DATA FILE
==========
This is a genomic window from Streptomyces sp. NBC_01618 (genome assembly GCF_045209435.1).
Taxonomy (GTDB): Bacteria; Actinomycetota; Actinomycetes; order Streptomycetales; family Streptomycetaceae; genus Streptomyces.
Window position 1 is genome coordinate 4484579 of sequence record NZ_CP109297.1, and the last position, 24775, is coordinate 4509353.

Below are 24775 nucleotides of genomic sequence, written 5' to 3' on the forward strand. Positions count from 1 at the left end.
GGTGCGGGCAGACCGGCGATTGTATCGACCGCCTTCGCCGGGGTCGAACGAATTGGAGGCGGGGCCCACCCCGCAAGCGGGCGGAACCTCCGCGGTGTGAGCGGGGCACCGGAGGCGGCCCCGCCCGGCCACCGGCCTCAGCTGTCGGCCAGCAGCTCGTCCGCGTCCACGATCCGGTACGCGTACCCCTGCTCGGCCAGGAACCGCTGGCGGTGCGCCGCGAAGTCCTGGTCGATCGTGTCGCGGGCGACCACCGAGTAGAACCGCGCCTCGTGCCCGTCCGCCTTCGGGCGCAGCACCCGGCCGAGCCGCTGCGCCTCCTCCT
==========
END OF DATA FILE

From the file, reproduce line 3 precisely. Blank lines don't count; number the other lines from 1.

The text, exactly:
Window position 1 is genome coordinate 4484579 of sequence record NZ_CP109297.1, and the last position, 24775, is coordinate 4509353.